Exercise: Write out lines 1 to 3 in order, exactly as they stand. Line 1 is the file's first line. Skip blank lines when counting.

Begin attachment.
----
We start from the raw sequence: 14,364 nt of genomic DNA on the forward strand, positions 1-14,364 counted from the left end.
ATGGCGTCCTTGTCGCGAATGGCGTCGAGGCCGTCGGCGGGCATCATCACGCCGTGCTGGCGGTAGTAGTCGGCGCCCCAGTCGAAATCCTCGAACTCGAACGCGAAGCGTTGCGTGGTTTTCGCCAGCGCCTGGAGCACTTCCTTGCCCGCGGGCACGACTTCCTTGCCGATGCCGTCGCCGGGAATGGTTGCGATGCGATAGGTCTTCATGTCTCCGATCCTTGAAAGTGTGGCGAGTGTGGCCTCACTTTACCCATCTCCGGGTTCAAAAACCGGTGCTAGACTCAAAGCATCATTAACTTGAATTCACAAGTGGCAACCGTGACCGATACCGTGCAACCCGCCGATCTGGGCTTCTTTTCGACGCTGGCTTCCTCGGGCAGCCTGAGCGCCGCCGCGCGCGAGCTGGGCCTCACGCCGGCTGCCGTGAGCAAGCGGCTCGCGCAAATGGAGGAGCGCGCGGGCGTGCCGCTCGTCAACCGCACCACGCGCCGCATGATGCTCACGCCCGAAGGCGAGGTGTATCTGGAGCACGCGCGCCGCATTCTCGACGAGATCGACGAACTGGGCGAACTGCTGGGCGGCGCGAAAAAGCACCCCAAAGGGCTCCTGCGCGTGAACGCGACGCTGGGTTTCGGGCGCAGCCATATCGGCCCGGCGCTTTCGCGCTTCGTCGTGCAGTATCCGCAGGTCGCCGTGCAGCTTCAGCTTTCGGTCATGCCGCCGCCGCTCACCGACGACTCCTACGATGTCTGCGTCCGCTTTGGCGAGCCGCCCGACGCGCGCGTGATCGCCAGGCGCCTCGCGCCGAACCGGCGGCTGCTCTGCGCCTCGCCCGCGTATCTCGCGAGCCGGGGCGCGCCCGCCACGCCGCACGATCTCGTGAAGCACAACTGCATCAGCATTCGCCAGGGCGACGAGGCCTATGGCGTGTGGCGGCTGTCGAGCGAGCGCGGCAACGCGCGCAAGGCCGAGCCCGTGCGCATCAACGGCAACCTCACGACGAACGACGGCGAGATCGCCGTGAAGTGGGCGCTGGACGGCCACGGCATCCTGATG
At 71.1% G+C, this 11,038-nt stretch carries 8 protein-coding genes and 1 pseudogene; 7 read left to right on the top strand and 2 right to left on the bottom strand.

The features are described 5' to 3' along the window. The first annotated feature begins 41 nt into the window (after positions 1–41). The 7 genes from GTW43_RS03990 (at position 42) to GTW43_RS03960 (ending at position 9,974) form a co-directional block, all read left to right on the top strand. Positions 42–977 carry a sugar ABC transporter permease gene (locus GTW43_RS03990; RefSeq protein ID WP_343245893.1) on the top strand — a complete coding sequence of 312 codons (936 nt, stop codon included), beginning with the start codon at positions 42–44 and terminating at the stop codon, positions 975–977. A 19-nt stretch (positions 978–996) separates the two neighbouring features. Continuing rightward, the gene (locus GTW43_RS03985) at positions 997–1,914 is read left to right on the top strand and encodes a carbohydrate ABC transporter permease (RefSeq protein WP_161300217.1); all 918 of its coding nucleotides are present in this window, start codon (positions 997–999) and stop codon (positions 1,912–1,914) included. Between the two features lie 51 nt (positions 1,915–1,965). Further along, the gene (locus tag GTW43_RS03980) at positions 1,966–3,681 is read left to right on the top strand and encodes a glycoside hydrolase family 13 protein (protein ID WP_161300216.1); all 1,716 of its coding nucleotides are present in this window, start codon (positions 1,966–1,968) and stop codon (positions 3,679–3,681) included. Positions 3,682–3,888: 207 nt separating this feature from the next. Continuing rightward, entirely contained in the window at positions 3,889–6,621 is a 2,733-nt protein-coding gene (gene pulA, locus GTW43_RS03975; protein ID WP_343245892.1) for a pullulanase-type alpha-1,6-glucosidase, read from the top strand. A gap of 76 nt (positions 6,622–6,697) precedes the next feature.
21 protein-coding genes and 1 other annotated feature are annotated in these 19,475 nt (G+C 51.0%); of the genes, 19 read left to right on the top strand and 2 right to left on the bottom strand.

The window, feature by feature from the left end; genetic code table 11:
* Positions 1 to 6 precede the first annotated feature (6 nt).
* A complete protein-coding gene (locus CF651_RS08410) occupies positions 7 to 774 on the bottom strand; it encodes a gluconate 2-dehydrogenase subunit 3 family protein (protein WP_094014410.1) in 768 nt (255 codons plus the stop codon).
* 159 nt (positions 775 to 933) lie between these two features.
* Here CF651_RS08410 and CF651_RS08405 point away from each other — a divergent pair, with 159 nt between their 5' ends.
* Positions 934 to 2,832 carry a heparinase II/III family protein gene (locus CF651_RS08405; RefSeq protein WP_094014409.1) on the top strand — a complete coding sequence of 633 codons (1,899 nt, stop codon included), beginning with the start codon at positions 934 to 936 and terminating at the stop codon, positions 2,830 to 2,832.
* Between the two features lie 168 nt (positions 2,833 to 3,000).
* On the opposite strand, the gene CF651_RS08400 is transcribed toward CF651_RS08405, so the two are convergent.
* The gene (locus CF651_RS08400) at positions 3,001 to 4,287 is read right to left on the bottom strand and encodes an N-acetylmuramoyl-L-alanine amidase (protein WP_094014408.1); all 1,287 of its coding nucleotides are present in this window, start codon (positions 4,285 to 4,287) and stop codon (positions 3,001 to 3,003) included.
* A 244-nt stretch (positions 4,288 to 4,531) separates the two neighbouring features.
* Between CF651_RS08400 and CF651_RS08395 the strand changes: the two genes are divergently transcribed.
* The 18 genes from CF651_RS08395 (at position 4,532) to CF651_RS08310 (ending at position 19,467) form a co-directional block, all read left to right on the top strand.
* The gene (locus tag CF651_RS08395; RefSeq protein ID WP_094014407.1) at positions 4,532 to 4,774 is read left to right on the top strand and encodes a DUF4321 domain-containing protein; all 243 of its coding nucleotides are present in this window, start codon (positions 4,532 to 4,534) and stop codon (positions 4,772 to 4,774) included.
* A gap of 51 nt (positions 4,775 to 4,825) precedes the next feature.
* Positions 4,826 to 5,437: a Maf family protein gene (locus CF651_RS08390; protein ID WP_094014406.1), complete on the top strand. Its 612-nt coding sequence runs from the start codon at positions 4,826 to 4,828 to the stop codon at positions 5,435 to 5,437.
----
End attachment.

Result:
We start from the raw sequence: 14,364 nt of genomic DNA on the forward strand, positions 1-14,364 counted from the left end.
ATGGCGTCCTTGTCGCGAATGGCGTCGAGGCCGTCGGCGGGCATCATCACGCCGTGCTGGCGGTAGTAGTCGGCGCCCCAGTCGAAATCCTCGAACTCGAACGCGAAGCGTTGCGTGGTTTTCGCCAGCGCCTGGAGCACTTCCTTGCCCGCGGGCACGACTTCCTTGCCGATGCCGTCGCCGGGAATGGTTGCGATGCGATAGGTCTTCATGTCTCCGATCCTTGAAAGTGTGGCGAGTGTGGCCTCACTTTACCCATCTCCGGGTTCAAAAACCGGTGCTAGACTCAAAGCATCATTAACTTGAATTCACAAGTGGCAACCGTGACCGATACCGTGCAACCCGCCGATCTGGGCTTCTTTTCGACGCTGGCTTCCTCGGGCAGCCTGAGCGCCGCCGCGCGCGAGCTGGGCCTCACGCCGGCTGCCGTGAGCAAGCGGCTCGCGCAAATGGAGGAGCGCGCGGGCGTGCCGCTCGTCAACCGCACCACGCGCCGCATGATGCTCACGCCCGAAGGCGAGGTGTATCTGGAGCACGCGCGCCGCATTCTCGACGAGATCGACGAACTGGGCGAACTGCTGGGCGGCGCGAAAAAGCACCCCAAAGGGCTCCTGCGCGTGAACGCGACGCTGGGTTTCGGGCGCAGCCATATCGGCCCGGCGCTTTCGCGCTTCGTCGTGCAGTATCCGCAGGTCGCCGTGCAGCTTCAGCTTTCGGTCATGCCGCCGCCGCTCACCGACGACTCCTACGATGTCTGCGTCCGCTTTGGCGAGCCGCCCGACGCGCGCGTGATCGCCAGGCGCCTCGCGCCGAACCGGCGGCTGCTCTGCGCCTCGCCCGCGTATCTCGCGAGCCGGGGCGCGCCCGCCACGCCGCACGATCTCGTGAAGCACAACTGCATCAGCATTCGCCAGGGCGACGAGGCCTATGGCGTGTGGCGGCTGTCGAGCGAGCGCGGCAACGCGCGCAAGGCCGAGCCCGTGCGCATCAACGGCAACCTCACGACGAACGACGGCGAGATCGCCGTGAAGTGGGCGCTGGACGGCCACGGCATCCTGATG
At 71.1% G+C, this 11,038-nt stretch carries 8 protein-coding genes and 1 pseudogene; 7 read left to right on the top strand and 2 right to left on the bottom strand.